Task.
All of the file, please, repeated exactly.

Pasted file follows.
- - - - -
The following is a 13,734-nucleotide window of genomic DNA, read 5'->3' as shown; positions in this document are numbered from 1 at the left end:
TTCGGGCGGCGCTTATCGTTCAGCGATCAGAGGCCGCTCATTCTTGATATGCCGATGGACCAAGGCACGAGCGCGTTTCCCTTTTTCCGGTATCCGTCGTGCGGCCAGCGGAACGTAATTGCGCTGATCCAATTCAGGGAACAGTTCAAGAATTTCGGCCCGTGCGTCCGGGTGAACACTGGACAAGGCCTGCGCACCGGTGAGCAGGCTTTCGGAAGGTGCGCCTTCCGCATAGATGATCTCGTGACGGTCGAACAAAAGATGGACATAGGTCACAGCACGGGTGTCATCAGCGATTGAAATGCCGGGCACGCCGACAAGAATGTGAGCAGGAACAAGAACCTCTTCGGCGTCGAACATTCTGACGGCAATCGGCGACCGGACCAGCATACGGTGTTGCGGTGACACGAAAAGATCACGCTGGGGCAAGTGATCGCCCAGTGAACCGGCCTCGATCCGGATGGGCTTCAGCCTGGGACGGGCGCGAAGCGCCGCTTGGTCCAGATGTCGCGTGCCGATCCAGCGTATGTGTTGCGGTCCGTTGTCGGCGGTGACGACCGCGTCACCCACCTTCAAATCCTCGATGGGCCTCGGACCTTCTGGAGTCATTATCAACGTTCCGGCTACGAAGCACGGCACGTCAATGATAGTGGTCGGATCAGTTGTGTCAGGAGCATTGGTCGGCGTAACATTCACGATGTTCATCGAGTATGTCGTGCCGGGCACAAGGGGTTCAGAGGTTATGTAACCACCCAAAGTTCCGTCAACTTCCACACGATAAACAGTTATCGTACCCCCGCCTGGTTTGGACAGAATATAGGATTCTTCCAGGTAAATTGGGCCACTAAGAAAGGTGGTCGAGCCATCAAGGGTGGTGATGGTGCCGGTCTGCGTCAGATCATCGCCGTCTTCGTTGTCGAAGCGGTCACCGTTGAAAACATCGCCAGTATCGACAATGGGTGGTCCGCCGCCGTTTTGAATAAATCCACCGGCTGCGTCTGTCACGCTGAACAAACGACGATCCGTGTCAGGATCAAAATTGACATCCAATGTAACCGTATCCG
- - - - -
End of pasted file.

The following is a 13,734-nucleotide window of genomic DNA, read 5'->3' as shown; positions in this document are numbered from 1 at the left end:
TTCGGGCGGCGCTTATCGTTCAGCGATCAGAGGCCGCTCATTCTTGATATGCCGATGGACCAAGGCACGAGCGCGTTTCCCTTTTTCCGGTATCCGTCGTGCGGCCAGCGGAACGTAATTGCGCTGATCCAATTCAGGGAACAGTTCAAGAATTTCGGCCCGTGCGTCCGGGTGAACACTGGACAAGGCCTGCGCACCGGTGAGCAGGCTTTCGGAAGGTGCGCCTTCCGCATAGATGATCTCGTGACGGTCGAACAAAAGATGGACATAGGTCACAGCACGGGTGTCATCAGCGATTGAAATGCCGGGCACGCCGACAAGAATGTGAGCAGGAACAAGAACCTCTTCGGCGTCGAACATTCTGACGGCAATCGGCGACCGGACCAGCATACGGTGTTGCGGTGACACGAAAAGATCACGCTGGGGCAAGTGATCGCCCAGTGAACCGGCCTCGATCCGGATGGGCTTCAGCCTGGGACGGGCGCGAAGCGCCGCTTGGTCCAGATGTCGCGTGCCGATCCAGCGTATGTGTTGCGGTCCGTTGTCGGCGGTGACGACCGCGTCACCCACCTTCAAATCCTCGATGGGCCTCGGACCTTCTGGAGTCATTATCAACGTTCCGGCTACGAAGCACGGCACGTCAATGATAGTGGTCGGATCAGTTGTGTCAGGAGCATTGGTCGGCGTAACATTCACGATGTTCATCGAGTATGTCGTGCCGGGCACAAGGGGTTCAGAGGTTATGTAACCACCCAAAGTTCCGTCAACTTCCACACGATAAACAGTTATCGTACCCCCGCCTGGTTTGGACAGAATATAGGATTCTTCCAGGTAAATTGGGCCACTAAGAAAGGTGGTCGAGCCATCAAGGGTGGTGATGGTGCCGGTCTGCGTCAGATCATCGCCGTCTTCGTTGTCGAAGCGGTCACCGTTGAAAACATCGCCAGTATCGACAATGGGTGGTCCGCCGCCGTTTTGAATAAATCCACCGGCTGCGTCTGTCACGCTGAACAAACGACGATCCGTGTCAGGATCAAAATTGACATCCAATGTAACCGTATCCG